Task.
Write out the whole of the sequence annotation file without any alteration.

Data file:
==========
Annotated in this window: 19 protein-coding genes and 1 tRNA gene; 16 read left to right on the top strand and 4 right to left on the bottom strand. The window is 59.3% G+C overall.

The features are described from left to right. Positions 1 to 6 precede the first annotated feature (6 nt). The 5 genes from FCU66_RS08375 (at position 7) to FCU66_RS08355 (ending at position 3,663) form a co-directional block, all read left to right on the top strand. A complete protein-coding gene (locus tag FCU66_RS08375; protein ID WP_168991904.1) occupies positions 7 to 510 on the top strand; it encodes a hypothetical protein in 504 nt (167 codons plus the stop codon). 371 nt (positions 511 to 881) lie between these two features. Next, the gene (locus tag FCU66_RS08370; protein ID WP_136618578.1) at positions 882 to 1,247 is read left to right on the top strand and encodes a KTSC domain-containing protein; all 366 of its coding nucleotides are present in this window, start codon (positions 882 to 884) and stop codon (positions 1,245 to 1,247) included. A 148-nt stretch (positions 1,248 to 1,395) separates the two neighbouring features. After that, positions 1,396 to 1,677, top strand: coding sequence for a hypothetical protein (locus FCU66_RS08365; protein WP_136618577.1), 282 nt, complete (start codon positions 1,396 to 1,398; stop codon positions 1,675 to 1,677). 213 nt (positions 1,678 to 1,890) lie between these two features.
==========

Annotated in this window: 19 protein-coding genes and 1 tRNA gene; 16 read left to right on the top strand and 4 right to left on the bottom strand. The window is 59.3% G+C overall.

The features are described from left to right. Positions 1 to 6 precede the first annotated feature (6 nt). The 5 genes from FCU66_RS08375 (at position 7) to FCU66_RS08355 (ending at position 3,663) form a co-directional block, all read left to right on the top strand. A complete protein-coding gene (locus tag FCU66_RS08375; protein ID WP_168991904.1) occupies positions 7 to 510 on the top strand; it encodes a hypothetical protein in 504 nt (167 codons plus the stop codon). 371 nt (positions 511 to 881) lie between these two features. Next, the gene (locus tag FCU66_RS08370; protein ID WP_136618578.1) at positions 882 to 1,247 is read left to right on the top strand and encodes a KTSC domain-containing protein; all 366 of its coding nucleotides are present in this window, start codon (positions 882 to 884) and stop codon (positions 1,245 to 1,247) included. A 148-nt stretch (positions 1,248 to 1,395) separates the two neighbouring features. After that, positions 1,396 to 1,677, top strand: coding sequence for a hypothetical protein (locus FCU66_RS08365; protein WP_136618577.1), 282 nt, complete (start codon positions 1,396 to 1,398; stop codon positions 1,675 to 1,677). 213 nt (positions 1,678 to 1,890) lie between these two features.